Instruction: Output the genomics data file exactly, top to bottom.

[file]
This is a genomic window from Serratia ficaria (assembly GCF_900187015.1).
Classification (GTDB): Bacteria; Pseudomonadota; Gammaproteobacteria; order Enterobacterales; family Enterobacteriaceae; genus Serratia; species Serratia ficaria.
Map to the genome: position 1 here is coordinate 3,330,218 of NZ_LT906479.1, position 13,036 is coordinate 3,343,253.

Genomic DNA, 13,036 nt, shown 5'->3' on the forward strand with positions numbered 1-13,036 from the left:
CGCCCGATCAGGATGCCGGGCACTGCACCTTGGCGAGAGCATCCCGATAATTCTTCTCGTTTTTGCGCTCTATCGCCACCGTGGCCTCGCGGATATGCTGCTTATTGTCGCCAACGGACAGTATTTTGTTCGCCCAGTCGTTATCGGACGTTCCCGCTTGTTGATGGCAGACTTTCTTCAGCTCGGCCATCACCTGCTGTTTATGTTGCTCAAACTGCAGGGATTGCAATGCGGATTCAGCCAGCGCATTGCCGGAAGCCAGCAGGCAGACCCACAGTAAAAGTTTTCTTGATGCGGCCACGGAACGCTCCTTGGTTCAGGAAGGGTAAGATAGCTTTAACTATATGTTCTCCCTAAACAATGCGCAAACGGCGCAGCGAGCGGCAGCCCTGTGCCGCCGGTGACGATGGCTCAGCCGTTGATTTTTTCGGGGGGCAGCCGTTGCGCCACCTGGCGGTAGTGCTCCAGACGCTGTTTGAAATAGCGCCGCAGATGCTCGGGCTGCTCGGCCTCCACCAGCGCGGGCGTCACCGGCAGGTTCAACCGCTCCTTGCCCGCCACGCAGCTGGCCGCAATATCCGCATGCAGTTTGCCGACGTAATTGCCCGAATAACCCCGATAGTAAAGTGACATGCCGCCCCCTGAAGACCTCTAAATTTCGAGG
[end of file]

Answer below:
This is a genomic window from Serratia ficaria (assembly GCF_900187015.1).
Classification (GTDB): Bacteria; Pseudomonadota; Gammaproteobacteria; order Enterobacterales; family Enterobacteriaceae; genus Serratia; species Serratia ficaria.
Map to the genome: position 1 here is coordinate 3,330,218 of NZ_LT906479.1, position 13,036 is coordinate 3,343,253.

Genomic DNA, 13,036 nt, shown 5'->3' on the forward strand with positions numbered 1-13,036 from the left:
CGCCCGATCAGGATGCCGGGCACTGCACCTTGGCGAGAGCATCCCGATAATTCTTCTCGTTTTTGCGCTCTATCGCCACCGTGGCCTCGCGGATATGCTGCTTATTGTCGCCAACGGACAGTATTTTGTTCGCCCAGTCGTTATCGGACGTTCCCGCTTGTTGATGGCAGACTTTCTTCAGCTCGGCCATCACCTGCTGTTTATGTTGCTCAAACTGCAGGGATTGCAATGCGGATTCAGCCAGCGCATTGCCGGAAGCCAGCAGGCAGACCCACAGTAAAAGTTTTCTTGATGCGGCCACGGAACGCTCCTTGGTTCAGGAAGGGTAAGATAGCTTTAACTATATGTTCTCCCTAAACAATGCGCAAACGGCGCAGCGAGCGGCAGCCCTGTGCCGCCGGTGACGATGGCTCAGCCGTTGATTTTTTCGGGGGGCAGCCGTTGCGCCACCTGGCGGTAGTGCTCCAGACGCTGTTTGAAATAGCGCCGCAGATGCTCGGGCTGCTCGGCCTCCACCAGCGCGGGCGTCACCGGCAGGTTCAACCGCTCCTTGCCCGCCACGCAGCTGGCCGCAATATCCGCATGCAGTTTGCCGACGTAATTGCCCGAATAACCCCGATAGTAAAGTGACATGCCGCCCCCTGAAGACCTCTAAATTTCGAGG